Some of them threw in the towel, and said, 'Enough of this institution,' and either gave up on religion or found another religious home. But a lot of Catholics have stayed with the church. Catholic parishes, many of them — the ones I attend — are full of people; they're full of thoughtful, critical, well-educated people who have begun to take for granted their own moral authority on large questions. So, for example, Catholics make their own decisions on matters of sexual morality; they do not pay attention to the teachings of the bishops.
Condom use is a good example. We know from a generation's worth of reliable polling that Catholics do not take seriously the church's teaching on contraception, but do take church teaching on abortion seriously. It's one of the reasons we don't take church teaching on contraception seriously, because if you're seriously opposed to abortion, you have to be seriously in favor of contraception and sexual education.
That's a paradox that I've never been able to wrap my head around. As someone who's not particularly invested in the church, I just don't understand how you can make those arguments add up.
Well, it shows the moral bankruptcy of the church position on this — because the church's teaching isn't about sexual morality. It's about papal power. The popes and their supporters among the bishops find it impossible to change the church's position on contraception, as I explain in this book.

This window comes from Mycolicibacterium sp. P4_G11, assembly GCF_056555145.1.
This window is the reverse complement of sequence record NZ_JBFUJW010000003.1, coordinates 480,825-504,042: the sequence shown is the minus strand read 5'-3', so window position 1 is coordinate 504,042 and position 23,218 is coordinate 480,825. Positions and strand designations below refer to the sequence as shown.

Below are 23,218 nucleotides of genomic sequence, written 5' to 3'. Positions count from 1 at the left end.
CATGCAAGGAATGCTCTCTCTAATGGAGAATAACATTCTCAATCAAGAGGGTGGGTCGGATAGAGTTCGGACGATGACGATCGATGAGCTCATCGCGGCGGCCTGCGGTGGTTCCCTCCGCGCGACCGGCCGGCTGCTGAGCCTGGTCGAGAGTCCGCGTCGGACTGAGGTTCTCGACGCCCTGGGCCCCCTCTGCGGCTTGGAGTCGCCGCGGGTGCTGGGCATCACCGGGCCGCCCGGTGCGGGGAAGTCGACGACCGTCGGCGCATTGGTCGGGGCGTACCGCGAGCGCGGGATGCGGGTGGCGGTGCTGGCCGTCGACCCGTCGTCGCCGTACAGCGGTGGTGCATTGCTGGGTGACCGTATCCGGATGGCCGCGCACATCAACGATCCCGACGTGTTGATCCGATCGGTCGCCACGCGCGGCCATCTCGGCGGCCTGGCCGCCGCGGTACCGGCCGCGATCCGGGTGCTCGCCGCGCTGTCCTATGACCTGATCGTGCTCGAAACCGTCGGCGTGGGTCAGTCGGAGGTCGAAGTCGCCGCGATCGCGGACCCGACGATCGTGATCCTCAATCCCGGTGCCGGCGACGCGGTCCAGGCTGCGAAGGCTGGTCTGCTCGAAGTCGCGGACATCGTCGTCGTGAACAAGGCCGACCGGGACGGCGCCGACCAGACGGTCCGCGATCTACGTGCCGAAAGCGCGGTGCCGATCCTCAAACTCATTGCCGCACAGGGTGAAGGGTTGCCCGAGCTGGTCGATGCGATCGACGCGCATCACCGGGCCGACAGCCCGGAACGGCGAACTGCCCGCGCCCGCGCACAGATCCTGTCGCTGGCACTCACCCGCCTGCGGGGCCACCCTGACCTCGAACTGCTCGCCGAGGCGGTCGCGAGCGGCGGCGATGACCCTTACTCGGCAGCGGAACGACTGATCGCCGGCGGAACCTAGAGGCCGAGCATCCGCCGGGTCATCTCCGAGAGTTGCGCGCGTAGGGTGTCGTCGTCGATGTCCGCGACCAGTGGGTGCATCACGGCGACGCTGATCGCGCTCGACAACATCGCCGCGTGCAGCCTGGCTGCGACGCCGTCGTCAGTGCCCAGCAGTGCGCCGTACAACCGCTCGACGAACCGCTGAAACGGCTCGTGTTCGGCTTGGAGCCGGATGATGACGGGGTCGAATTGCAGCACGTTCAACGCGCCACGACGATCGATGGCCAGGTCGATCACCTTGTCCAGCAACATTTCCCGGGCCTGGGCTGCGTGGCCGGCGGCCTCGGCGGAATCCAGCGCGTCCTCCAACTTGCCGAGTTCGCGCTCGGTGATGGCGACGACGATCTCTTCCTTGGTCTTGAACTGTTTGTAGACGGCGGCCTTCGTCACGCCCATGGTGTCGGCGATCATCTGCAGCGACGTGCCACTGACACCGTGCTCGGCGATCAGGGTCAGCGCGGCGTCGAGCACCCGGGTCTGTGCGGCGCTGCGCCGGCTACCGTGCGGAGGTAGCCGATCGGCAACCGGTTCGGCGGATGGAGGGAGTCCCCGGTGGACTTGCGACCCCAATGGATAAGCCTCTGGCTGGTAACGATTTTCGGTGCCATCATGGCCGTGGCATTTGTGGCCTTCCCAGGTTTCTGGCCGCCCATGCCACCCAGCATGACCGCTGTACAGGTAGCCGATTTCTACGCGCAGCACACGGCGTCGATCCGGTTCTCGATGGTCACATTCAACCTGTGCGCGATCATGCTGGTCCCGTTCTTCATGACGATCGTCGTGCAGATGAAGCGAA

Can you expand on that a bit? The argument that the teaching on birth control is really about power?
It is about power. Let's talk about condoms for a minute. You know, what the pope would tell you is that the church has been against condoms since the time of Jesus. Well, hello? Condoms are a modern invention. It was only with vulcanized rubber, and then the invention of latex in the late 18th, 19th, and 20th Centuries that anything approaching reliable contraception has been an option for human beings. So to suggest that the church has an ancient position on contraception on its face is absurd.
The church took a firm position against what it called artificial contraception, by which it really meant the rubber, in the 1930s, with a papal encyclical, Casti Connubii. And that came right in the middle of the period when the papacy was reinventing itself as an absolute source of authority in the Catholic Church, which really begins with 1870, and the First Vatican Council. Remember, it's only then that the doctrine of infallibility is formally defined. So the pope is claiming a kind of infallibitily, as it was put, in matters of faith and morals.
So if you have Pope A claiming infallibility in matters faith and morals, and then Pope B taking a firm posit on a moral question — the meaning of sexuality — in the 1930s, well, popes after that are kind of stuck. Because in order to say that contraception is moral, they have to say that Pope Pius XI got it wrong — or maybe, if he didn't get it wrong, he didn't quite fully see it.